Racism continues to waste the humanity, intelligence, talent, and potential of large portions of our nation's population. It does so violently and inexcusably. This book offers real assistance to the project of ending this violent, inexcusable waste.

Jul 26, 2017

Would have easily been a 4 (because of all the research that the author put into it; it's really impressive), if the author hadn't included as much of his own conjecture about past events (often to fill in details to make the scene more vivid; sometimes to say that the critics of a book were more people who hadn't read the book, etc.). At the very end of the book, he talks about how he was trying to make a history book that was more accessible to normal people (i.e. not just historians), and I'm wondering if this is why he did so.

Jan 19, 2017

Excellent up until Angela Davis. Really loved the chapters on Cotton Mather, Jefferson, didn't know a thing about Garrison, and Du Bois, and I didn't know much about Angela Davis, either, but she seemed kind of peripheral to his point. I read only half of her chapter. But the rest of the book is fascinating.

LPL_DirectorBrad Nov 05, 2016

Dr. Kendi's book is a brilliant distillation of racist ideas in America. Impeccably researched and thoroughly readable, Kendi starts at the beginning (even bringing in Aristotle!) and describes the development and evolution of racist ideas from the precolonial era up to current times. This is historical writing and research at its best. Truly deserved of being a National Book Award finalist. I cannot recommend this book highly enough.

LPL_ShirleyB Sep 24, 2016


Jun 27, 2016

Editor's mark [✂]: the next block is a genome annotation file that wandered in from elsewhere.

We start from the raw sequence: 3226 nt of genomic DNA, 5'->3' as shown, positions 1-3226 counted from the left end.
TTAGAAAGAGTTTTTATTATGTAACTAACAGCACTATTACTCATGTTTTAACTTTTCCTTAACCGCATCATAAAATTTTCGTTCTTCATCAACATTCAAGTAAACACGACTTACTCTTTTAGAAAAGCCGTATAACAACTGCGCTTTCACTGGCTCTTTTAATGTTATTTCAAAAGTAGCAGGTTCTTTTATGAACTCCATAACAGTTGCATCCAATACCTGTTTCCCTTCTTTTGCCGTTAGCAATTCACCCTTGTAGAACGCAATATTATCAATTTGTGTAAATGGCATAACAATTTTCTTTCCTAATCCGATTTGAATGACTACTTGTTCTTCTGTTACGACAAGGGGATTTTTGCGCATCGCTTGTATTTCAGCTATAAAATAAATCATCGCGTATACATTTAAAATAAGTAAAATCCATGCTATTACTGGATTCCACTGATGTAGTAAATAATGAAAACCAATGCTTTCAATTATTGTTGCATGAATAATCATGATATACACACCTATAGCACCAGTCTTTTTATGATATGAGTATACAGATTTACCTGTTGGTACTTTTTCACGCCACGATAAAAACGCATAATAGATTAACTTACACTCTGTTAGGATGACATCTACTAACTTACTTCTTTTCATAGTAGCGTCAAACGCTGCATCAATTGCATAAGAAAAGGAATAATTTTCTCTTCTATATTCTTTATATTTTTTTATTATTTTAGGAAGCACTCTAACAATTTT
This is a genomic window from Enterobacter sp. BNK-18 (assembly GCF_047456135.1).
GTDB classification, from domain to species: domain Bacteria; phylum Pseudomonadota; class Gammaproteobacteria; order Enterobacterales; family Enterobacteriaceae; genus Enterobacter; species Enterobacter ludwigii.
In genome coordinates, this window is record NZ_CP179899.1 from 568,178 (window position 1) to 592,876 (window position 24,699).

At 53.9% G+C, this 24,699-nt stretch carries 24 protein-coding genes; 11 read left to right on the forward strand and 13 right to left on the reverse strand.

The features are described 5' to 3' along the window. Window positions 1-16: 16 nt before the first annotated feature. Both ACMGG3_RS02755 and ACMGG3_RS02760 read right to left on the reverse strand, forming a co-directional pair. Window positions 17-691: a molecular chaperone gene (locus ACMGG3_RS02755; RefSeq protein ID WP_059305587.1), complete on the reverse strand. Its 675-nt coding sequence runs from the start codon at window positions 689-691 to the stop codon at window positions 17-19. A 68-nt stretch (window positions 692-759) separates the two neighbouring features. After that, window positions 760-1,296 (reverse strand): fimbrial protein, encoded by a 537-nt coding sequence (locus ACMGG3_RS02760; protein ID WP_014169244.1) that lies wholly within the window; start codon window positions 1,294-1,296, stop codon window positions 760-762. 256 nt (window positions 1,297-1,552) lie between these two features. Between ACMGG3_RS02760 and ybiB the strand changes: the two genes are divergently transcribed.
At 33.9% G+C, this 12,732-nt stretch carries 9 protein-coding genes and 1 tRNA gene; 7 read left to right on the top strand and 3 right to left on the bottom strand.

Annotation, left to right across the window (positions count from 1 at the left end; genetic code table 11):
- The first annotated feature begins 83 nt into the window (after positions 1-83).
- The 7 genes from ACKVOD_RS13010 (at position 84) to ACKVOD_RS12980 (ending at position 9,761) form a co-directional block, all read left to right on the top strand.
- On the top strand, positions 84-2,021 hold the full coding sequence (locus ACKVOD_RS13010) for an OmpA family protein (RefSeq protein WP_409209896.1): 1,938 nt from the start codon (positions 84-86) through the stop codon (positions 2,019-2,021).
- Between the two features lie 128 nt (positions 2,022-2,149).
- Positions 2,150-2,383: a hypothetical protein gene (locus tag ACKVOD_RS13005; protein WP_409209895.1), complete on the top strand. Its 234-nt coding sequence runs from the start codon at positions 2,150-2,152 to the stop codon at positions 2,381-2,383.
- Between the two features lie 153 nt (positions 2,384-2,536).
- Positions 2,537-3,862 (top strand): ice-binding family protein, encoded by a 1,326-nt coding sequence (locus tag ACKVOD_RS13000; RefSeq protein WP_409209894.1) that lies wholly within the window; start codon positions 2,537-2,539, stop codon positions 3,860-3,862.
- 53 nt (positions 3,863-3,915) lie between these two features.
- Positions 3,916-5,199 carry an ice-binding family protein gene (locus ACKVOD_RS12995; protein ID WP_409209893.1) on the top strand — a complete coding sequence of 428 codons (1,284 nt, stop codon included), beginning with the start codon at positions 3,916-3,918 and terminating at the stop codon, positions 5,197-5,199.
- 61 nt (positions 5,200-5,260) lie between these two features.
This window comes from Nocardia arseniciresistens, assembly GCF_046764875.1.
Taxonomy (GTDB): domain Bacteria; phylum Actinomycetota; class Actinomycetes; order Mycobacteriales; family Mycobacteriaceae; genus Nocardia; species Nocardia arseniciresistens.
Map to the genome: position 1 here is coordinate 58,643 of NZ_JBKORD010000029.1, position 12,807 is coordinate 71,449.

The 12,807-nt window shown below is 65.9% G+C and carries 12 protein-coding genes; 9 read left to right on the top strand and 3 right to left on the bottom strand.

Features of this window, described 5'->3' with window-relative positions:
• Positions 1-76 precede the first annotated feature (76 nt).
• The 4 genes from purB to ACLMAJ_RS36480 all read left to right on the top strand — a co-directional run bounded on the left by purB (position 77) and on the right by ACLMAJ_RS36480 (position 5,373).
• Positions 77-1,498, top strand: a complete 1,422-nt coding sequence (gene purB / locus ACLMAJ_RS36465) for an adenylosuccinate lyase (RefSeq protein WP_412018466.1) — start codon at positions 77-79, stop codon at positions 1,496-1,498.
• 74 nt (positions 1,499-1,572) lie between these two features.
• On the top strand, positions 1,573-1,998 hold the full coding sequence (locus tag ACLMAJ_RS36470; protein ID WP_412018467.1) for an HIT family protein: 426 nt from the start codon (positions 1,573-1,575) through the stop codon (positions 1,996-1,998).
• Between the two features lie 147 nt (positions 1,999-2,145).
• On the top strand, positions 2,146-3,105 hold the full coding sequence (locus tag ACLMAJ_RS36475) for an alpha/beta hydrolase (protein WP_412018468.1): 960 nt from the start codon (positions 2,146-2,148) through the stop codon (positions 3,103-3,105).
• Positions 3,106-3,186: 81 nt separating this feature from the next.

This was the National Book Award winner - In the 1960’s, the Democrats passed the Civil Rights bills (Blacks allowed in public accommodations and allowed to vote in the southern states). Using white resentment, Nixon/Agnew implemented the Southern Strategy, which turned the South Republican. The strategy also convinced northern whites that the Republicans would keep Blacks out of white schools, out of many factories and businesses, and out of white neighborhoods. This book is described as “the Definitive History of Racist Ideas in America.” These ideas basically brainwashed ignorant whites to believe that Blacks were not actually of the same species as whites, but closer to the species of apes. These ideas were not extinguished by the Founding Fathers as Tea Party Michelle Bachmann suggested but actually promoted by American whites from 1619 until today. Even in late 20th century, Charles Murray wrote “The Bell Curve,” which promoted the idea that Blacks were in last place in American society, not because of 450 years of white exploitation and discrimination, but because of inferior genes. The book is sickening, but hopefully a few Whites will begin to face the truth. It will be interesting to see if a new paperback edition comments on the alt-right white supremacy/anti-Semitic anti-Muslim ideology of the new Trump presidency.